So there I was, catching up with an old friend when our conversation once again turned to tax related matters (much to my personal glee). Not the tax conversations of recent times however, which normally take the path of ‘grumble grumble Google grumble’. My friend had recently received a letter from HMRC, and upon opening it, somewhat timidly at the sheer horror of what might lie within, she noted two words that she was certainly not expecting.
As Britain grinds its way out of a near triple-dip recession, most analysis has focused on the use of monetary policy and quantitative easing (QE) as a means of economic stimulant, rather than the effects of fiscal policy on economic recovery. Eyes will be on Mark Carney, the new Governor of the Bank of England, as he puts an end to Britain’s ever expanding QE stimulus.
The Dolce and Gabbana case highlighted the recent crackdown on tax evasion schemes and the subsequent negative publicity attached to it. It has also exposed a number of companies with complicated tax structures who have successfully managed to ‘avoid’ paying tax over a number of years.
Starting a new company or starting to provide goods or services in a new jurisdiction, if you are setting up in the UK from overseas, is a daunting prospect. Whether you have £2,000 or £2 million to invest in your start-up you can still be faced with the problem of where to start and who to go to first for help.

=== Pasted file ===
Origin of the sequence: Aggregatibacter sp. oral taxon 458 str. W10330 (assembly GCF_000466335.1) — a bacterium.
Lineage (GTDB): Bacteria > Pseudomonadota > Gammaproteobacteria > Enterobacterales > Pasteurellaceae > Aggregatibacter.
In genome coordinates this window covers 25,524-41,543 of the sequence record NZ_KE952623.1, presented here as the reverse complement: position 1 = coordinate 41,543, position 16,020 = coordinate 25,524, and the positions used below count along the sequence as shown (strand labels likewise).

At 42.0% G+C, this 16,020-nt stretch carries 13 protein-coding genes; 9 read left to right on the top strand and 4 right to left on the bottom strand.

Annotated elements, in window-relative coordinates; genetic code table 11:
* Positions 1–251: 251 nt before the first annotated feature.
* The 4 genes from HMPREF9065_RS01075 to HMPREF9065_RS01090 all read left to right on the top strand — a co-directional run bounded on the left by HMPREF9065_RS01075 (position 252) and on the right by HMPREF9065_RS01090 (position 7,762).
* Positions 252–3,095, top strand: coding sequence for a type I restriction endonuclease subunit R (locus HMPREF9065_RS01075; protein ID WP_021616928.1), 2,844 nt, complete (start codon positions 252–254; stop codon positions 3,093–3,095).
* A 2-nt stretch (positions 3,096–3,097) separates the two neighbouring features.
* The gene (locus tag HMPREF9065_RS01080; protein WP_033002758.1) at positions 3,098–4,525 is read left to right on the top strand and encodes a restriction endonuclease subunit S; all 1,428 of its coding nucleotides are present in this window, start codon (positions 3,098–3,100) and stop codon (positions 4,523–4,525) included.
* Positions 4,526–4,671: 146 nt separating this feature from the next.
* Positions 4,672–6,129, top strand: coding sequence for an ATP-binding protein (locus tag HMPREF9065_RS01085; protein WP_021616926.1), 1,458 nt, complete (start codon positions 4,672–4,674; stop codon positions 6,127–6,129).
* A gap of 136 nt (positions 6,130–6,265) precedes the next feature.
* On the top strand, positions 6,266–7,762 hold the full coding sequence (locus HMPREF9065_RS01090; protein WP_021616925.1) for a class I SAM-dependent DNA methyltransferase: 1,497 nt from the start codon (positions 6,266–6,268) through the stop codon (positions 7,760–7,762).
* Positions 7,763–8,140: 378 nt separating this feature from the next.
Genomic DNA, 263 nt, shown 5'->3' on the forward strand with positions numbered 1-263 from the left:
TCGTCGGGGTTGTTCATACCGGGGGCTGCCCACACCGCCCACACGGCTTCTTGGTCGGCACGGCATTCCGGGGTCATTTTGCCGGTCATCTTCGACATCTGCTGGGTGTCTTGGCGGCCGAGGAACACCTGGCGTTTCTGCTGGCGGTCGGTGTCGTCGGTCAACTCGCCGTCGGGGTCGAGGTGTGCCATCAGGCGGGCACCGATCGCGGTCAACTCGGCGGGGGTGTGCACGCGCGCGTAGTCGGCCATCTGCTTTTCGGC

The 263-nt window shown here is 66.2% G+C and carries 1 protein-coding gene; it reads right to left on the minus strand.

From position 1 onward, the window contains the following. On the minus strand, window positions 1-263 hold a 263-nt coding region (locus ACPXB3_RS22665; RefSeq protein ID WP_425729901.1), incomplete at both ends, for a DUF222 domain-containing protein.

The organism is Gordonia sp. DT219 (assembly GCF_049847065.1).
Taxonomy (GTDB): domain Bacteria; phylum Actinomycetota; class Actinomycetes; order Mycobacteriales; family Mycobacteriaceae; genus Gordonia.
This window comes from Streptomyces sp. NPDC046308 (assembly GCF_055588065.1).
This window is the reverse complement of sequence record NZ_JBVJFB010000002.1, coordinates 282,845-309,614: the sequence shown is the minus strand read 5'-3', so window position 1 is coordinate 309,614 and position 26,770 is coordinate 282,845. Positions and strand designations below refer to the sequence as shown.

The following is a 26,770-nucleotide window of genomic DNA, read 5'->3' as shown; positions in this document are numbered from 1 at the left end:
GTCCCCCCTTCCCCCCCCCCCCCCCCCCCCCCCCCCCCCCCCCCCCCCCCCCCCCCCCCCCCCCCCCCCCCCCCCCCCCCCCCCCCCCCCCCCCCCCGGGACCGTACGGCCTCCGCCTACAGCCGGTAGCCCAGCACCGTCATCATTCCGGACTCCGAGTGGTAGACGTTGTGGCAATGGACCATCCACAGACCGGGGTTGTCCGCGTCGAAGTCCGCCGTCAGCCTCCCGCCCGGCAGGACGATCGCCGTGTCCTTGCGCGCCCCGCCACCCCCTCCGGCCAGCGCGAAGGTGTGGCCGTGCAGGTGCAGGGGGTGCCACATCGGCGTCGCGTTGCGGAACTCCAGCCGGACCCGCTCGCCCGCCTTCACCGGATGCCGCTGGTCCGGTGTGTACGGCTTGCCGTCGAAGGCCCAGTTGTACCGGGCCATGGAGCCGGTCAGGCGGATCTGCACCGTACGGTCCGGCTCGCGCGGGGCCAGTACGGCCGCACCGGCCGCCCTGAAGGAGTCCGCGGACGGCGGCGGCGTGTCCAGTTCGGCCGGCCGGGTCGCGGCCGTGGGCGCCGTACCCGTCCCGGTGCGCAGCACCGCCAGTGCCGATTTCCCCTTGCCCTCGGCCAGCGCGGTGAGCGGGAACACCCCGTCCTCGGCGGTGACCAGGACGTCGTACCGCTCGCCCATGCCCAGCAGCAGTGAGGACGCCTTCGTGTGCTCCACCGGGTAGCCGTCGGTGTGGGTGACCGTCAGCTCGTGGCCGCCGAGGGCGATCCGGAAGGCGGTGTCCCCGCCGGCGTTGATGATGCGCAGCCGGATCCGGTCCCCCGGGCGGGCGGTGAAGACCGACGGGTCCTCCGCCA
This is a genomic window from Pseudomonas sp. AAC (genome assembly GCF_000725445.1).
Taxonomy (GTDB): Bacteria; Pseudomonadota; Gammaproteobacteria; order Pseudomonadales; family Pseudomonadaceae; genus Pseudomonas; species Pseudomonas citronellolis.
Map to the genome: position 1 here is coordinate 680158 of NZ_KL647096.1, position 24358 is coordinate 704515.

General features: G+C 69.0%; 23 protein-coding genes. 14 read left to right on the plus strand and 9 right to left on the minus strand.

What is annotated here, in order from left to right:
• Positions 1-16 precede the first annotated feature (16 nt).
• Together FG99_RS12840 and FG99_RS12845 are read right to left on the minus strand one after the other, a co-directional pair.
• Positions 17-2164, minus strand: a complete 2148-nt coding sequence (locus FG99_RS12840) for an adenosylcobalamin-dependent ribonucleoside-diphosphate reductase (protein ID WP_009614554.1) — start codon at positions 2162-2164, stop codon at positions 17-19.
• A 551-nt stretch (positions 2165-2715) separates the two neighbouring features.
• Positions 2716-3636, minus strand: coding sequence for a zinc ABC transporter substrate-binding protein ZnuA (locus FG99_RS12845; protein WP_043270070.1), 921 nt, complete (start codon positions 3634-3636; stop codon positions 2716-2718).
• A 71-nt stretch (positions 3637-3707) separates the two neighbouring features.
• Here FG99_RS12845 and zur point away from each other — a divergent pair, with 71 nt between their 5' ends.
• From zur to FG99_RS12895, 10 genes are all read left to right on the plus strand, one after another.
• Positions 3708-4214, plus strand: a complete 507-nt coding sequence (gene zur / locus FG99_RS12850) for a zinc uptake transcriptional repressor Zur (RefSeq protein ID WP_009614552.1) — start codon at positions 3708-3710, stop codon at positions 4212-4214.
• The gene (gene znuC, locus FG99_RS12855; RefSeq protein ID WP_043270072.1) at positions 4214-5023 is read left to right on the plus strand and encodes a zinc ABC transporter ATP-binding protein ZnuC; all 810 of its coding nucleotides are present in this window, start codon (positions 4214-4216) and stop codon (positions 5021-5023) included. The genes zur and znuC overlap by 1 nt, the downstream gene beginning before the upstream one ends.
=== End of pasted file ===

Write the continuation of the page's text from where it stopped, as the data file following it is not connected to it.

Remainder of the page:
Yesterday, news of Domenico Dolce and Stefano Gabbana’s crimes rocked the fashion world: the famous duo have each been sentenced to one year and eight months in prison by the Italian Supreme court and were fined just under half a billion euros between them. The Internal Revenue Service has, independently of the courts, fined the pair €343m and their accountant has been sentenced to two years imprisonment.
This April saw the introduction of the biggest overhaul to the Pay As You Earn (PAYE) system of income tax since its introduction nearly 70 years ago. In simple terms, employers are no longer able to wait until the end of the year before telling the taxman how much they have paid their staff, but must do so whenever a payment is made.
I can't help but feel conflicted after hearing the results of the Mehjoo case last week...
On the one hand, we have HMRC heavily cracking down on tax avoidance; and on the other, a High Court judge is ruling that practitioners have a duty to advise their clients how to avoid tax...